When all the preparation was done for the USC/UCLA football game John McKay went up to the blackboard in the war room and began to evaluate the USC and UCLA teams man by man. McKay used his grading system for the USC players and then graded the UCLA football team from what he had seen on film. When he totaled up the figures they came out exactly even. McKay turned to his assistant coaches and said, "It's going to be a helluva game."
It's hard to describe a rivalry like USC/UCLA to anyone outside of the city of Los Angeles. This morning I conducted a gravesite service for a mother of a dear friend of mine. It's an honor to be entrusted with that responsibility. His mother was the same age as mine. My friend and I are one month apart in age. Our wives are close friends. He is a UCLA fan and graduate and I'm SColdimer.
In 1967 he had a '66 Chevelle with the 400 cubic inch engine. I was driving my looks '63 Chevy Impala with a 327 engine. He was seated on the South side of the Coliseum. I was sitting on the North side. That day, Nov 27, 1967, we were bitter enemies. USC was the home team and got the North side. The two teams would switch sides every year, because they shared the Coliseum.
In the Nov 20, 1967 issue of Sports Illustrated, writer Dan Jenkins penned, "On Nov 27th, 1967 a national championship, a Rose Bowl bid, a Pac 8 Conference title, the Heisman Trophy and the championship of a city will be on the line. Los Angeles which had the Lakers, Dodgers, Angels, Rams, Kings, Toros and Amigos fighting for attention is now fully on the Trojans and the Bruins." My subscription to SI cost me 10 cents an issue back then.
The 1967 USC/UCLA game had everything. Gary Beban and OJ Simpson were going head to head in the same year. It was on ABC in color nationally. The NCAA only allowed 8 national telecasts a year back then and 5 regional games. You had two teams that were complete enemies.
USC was living with the bitterness of seeing Prothro's Oregon State team going to the Rose Bowl after the 1964 season; the bitterness of losing to UCLA in '65 and '66 was fresh in the mind of every Trojan. Tommy Prothro had beat John McKay in 3 out of their 4 meetings. The word in the press was Prothro had McKay's number.
UCLA was still furious about USC being picked for the Rose Bowl after the '66 season. The Bruins in ‘66 sat at the top of the conference with USC, and only one conference loss. The Bruins had beaten USC 14-7, and USC had just lost to Notre Dame 51-0. Yet the Pac 8 picked USC. UCLA students stopped traffic on the 405 freeway in protest. 30 UCLA students were arrested. War time was not a metaphor when used to describe the 1967 game. My dad always said Tokyo Rose graduated from UCLA.
I had to live through the great UCLA teams in the 50's under Red Sanders. Did you know in 1954 USC was in the final 4 in the NCAA basketball Tourney? Did you now in 1954 UCLA's football team was ranked #1? The world was upside down. Did you know Chick Hearn used to call the USC basketball games? The Trojans, under coach Forest Twogood had UCLA's number back then.
It was a game of heroes. My grandpa, who had been following USC since 1900, would often tell me how big USC was in the 20's and 30's. He made sure I met players like Morley Drury and Orv Mohler. I heard the stories of Mort Kaer, Erny Pinkert and Harry Smith. He told me too about UCLA's Kenny Washington, Jackie Robinson, Bob Waterfield, and I saw Tom Fears play for the Rams.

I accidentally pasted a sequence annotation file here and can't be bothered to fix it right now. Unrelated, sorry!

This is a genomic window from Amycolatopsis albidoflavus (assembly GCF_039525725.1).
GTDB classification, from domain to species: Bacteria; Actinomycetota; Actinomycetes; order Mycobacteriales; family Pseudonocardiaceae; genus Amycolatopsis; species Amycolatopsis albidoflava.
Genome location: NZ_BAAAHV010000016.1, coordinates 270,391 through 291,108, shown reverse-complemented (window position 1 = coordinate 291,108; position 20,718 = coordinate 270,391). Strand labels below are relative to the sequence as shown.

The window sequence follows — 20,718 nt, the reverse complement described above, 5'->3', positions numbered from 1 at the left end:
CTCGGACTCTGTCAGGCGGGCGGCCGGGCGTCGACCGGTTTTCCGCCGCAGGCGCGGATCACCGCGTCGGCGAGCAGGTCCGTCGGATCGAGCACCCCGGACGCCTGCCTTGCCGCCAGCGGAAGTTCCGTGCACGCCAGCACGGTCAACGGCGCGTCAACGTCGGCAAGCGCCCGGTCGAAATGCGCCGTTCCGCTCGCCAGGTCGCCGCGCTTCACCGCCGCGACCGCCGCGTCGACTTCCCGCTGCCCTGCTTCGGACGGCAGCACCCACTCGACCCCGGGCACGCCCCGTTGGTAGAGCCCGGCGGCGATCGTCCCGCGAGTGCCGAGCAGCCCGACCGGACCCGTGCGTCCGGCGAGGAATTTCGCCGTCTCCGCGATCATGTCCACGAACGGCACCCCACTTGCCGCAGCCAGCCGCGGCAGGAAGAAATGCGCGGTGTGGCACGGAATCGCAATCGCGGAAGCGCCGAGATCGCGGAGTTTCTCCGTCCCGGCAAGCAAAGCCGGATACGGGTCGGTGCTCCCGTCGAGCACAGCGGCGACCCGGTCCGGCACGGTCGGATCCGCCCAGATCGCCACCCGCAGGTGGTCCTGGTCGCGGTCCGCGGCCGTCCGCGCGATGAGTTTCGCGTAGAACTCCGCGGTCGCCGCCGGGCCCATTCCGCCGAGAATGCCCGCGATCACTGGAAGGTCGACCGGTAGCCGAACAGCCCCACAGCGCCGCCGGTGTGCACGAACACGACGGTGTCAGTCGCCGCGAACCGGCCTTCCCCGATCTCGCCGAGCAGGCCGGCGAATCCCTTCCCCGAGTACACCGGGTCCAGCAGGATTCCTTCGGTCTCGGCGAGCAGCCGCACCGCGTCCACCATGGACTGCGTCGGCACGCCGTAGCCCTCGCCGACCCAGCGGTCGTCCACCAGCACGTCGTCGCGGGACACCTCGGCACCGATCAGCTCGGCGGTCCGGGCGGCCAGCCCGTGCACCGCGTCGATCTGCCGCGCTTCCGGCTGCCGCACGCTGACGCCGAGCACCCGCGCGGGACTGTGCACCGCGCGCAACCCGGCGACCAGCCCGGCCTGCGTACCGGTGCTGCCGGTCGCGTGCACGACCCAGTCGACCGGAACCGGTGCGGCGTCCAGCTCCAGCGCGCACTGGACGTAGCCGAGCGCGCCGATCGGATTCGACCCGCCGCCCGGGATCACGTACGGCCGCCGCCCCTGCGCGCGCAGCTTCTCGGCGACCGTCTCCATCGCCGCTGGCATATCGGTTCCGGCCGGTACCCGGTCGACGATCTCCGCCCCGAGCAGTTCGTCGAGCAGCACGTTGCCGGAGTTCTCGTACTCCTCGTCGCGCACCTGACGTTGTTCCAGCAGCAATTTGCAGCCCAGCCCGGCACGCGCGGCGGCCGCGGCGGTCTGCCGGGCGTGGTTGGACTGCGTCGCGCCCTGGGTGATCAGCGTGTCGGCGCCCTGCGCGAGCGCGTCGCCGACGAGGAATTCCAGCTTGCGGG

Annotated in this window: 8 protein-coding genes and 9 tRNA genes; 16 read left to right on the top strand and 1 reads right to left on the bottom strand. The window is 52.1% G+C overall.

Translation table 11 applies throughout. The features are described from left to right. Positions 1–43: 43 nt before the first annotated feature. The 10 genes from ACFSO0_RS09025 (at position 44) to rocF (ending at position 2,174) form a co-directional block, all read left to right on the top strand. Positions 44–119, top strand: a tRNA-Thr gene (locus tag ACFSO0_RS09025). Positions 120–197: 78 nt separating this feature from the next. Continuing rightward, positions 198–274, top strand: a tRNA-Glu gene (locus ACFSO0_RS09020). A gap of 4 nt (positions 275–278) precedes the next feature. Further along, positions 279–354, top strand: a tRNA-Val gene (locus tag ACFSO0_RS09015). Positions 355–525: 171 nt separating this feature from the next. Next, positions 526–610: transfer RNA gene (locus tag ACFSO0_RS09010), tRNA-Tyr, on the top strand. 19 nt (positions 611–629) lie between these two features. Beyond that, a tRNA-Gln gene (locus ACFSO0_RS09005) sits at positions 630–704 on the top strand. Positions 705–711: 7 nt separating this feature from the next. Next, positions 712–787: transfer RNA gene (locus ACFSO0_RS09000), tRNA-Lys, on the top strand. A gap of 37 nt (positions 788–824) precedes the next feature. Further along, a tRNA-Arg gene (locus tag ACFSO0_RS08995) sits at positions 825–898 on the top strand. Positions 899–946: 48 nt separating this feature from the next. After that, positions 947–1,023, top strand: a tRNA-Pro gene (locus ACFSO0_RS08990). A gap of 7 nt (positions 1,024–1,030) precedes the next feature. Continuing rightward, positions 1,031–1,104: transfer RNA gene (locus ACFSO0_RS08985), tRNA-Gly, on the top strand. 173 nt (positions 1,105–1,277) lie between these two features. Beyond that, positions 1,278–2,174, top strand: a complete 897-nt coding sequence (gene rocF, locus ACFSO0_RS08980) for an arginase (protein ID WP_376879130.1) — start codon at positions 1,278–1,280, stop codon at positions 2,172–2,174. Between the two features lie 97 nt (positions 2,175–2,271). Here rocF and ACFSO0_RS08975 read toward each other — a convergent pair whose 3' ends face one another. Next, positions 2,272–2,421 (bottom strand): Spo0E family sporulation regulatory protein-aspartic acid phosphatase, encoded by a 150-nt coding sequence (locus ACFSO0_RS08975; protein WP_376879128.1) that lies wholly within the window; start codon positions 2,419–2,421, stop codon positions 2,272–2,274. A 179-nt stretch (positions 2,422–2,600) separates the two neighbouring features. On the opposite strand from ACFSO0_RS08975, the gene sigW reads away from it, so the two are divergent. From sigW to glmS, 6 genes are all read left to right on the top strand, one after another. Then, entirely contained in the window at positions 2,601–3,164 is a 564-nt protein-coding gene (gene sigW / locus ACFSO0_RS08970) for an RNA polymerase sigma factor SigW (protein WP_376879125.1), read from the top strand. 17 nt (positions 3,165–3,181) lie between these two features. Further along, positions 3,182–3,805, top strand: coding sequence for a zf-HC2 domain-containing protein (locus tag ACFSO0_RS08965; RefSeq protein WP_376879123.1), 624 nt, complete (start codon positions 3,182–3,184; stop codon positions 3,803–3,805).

UCLA QB Gary Beban and USC TB OJ Simpson were both better than advertized. Simpson could roll over you or through you. Simpson had the greatest combination of power and speed ever in a running back I've ever seen. Beban was a good runner and passer, but he was a great field general.
McKay said Simpson was the fastest football player he had ever seen at Simpson's size. He had to say that, because WR Earl McCullouch who set the world record in the 120 yard high hurdles would edge Simpson out in the 40-yard dash in football shoes. Simpson and McCullouch would trade off victories when they ran 100 yards against each other. Simpson, who had transferred for the spring semester at USC, had already set a world record with the USC 4X440 Yd relay.
OJ Simpson, because of track was only able to attend of couple of USC's spring practices in 1967. McKay had sent him off tackle 7 straight times in his first practice. McKay says in his autobiography that he would do this to humble young backs and make them more teachable. The problem was Simpson blew the Trojan's defensive front seven backwards on all 7 plays. Even when whole defenses were stacked against Simpson he blew them away like the artillery. And every time Simpson was handed the ball, you held your breath waiting for him to break free.
Gary Beban, like OJ Simpson, was from the Bay area. He was the most poised college football player I've even seen. He was described at the time as, "The most self assured player anyone would ever see." I saw Roger Staubach against USC in 1962, and Beban and Staubach were right out of the same mold. Beban knew what to do, and he would beat you. I saw him against Tennessee in the Coliseum in 1967, and he beat them with a run around the end in the last two minutes, that he was waiting for the right moment to use.
Simpson, Beban, McKay and Prothro were winners. UCLA was the No.1 team in the country, and USC was ranked No.4. Tommy Prothro had voted USC No.1 the week of the game in the UPI coaches poll. When he was asked a couple of days before the game if that meant he thought USC was the best team in the country he said, "I said I voted them No.1. I didn't say they were the best team."
Next week I will tell you about the game. Even to this day I cannot tell you which was the better team. It would be hard to say a team that played as well as UCLA lost. What I can tell you, and you will have to wait until next week for the rest was, "It was a helluva game!"
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